The Bank of England Governor Mark Carney said that rate increases would be limited and resulted in money market investors pushing back their bets on a rate increase to May 2015. Carney's comments came after a report released Wednesday showed that wages declined for the first time since 2009, even as unemployment fell.
"Small, slow increases in bank rate should help mitigate the risk that higher borrowing costs trigger a sharp slowdown in domestic demand," said Carney.
The Sterling also dropped 0.7 percent to $1.6696 at4:19 p.m. London time, depreciating 0.8 percent to 80.14 pence per euro, as the currency proceeded to weaken against all 16 major counterparts.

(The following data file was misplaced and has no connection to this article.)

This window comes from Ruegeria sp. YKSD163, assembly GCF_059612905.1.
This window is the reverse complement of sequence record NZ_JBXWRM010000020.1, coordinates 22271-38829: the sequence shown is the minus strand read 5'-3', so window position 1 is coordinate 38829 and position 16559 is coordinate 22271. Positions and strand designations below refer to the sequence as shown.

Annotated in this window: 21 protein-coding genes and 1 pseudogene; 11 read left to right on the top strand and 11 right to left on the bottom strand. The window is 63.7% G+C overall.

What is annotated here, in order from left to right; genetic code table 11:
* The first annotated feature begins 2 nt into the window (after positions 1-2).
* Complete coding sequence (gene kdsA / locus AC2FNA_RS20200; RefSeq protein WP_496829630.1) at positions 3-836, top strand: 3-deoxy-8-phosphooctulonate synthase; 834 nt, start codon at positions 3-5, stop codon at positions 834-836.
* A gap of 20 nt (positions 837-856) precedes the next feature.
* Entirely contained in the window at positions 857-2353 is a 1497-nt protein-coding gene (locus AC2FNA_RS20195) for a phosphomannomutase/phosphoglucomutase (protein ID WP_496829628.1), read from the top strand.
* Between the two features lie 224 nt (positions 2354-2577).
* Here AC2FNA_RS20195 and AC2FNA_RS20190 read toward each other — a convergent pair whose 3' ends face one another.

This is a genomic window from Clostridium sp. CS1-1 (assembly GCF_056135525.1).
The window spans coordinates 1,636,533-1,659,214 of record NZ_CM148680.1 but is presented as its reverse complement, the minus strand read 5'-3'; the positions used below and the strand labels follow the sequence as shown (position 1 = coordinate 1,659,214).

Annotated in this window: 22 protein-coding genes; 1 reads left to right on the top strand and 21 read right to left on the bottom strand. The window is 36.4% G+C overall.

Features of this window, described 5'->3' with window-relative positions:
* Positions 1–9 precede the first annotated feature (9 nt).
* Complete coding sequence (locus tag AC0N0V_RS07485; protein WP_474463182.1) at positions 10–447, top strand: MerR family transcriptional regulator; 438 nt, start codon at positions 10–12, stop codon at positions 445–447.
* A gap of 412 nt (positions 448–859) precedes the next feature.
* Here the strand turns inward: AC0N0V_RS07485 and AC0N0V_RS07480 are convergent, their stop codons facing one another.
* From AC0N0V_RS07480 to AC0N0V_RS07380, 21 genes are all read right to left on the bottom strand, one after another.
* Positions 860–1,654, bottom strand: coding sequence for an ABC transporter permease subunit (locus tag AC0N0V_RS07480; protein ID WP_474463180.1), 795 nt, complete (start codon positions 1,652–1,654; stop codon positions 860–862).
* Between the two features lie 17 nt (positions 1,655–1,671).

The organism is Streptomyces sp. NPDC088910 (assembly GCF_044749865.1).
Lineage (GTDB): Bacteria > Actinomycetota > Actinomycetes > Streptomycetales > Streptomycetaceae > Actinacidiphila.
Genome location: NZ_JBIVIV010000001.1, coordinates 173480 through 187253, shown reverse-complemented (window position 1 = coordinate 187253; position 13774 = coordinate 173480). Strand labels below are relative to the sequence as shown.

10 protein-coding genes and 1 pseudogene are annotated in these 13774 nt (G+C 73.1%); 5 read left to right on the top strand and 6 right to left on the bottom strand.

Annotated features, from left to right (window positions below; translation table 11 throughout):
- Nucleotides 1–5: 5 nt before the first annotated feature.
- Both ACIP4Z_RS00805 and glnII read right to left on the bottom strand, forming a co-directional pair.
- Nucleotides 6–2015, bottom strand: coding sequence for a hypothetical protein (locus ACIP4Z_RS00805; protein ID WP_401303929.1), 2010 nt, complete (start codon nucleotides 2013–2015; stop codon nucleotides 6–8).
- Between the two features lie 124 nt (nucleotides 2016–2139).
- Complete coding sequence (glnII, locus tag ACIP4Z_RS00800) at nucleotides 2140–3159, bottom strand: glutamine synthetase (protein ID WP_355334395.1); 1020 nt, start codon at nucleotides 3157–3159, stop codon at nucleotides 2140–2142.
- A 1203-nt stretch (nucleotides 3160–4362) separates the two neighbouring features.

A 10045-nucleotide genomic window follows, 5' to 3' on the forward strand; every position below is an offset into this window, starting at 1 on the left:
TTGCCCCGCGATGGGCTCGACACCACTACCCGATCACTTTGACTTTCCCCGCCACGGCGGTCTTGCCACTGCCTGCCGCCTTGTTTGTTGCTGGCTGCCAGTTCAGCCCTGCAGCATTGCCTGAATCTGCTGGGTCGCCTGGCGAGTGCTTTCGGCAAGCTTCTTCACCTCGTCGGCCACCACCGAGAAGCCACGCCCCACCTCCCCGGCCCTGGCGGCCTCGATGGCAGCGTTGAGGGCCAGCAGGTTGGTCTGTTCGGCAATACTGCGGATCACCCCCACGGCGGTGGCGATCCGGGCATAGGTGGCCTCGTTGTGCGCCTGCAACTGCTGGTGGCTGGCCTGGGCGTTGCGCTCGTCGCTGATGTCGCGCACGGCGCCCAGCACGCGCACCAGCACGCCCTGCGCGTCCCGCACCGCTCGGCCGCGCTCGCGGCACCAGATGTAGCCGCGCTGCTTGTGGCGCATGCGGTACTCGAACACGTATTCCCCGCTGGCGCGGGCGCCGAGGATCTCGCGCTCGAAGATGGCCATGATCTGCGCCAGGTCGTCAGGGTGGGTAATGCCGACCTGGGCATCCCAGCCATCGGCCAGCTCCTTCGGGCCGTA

Despite Britain seeing a faster pace of growth than the rest of Europe, wages declined, which was quickly seized upon by the opposition Labour Party.
Prime MInister David Cameroon and his party have been boasting of the quick pace of growth and falling unemployment, as the country is little less than a year away from general elections.
According to the Inflation Report, the British economy is expected to grow at an annual pace of 3.5 percent in 2014, and maintain a 2.9 percent growth rate through 2015.
Wednesday's currency drop comes on the back of an 8.8 percent appreciation in the Sterling in the past 12 months, according to the Bloomberg Correlation-Weighted Indexes. Investors have been estimating an early rise in rates, the first since 2007.